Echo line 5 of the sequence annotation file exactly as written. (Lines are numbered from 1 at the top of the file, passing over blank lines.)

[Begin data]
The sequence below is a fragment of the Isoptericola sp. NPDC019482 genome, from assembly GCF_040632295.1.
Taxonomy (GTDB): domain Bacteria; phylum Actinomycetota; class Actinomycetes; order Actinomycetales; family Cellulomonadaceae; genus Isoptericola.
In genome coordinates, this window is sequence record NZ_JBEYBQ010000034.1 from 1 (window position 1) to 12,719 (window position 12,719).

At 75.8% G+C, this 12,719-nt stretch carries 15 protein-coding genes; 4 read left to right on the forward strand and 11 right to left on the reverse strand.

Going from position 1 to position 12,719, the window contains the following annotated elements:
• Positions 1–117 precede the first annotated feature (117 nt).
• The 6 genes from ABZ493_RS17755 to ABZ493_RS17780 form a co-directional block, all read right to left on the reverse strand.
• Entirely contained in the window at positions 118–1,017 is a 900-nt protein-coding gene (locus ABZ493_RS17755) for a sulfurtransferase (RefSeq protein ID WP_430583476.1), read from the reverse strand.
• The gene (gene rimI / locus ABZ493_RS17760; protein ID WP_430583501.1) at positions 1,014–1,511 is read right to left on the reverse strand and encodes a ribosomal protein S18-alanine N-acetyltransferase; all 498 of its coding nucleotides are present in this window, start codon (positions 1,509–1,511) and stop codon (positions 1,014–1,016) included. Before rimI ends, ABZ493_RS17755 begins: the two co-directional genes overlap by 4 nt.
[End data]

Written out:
Going from position 1 to position 12,719, the window contains the following annotated elements: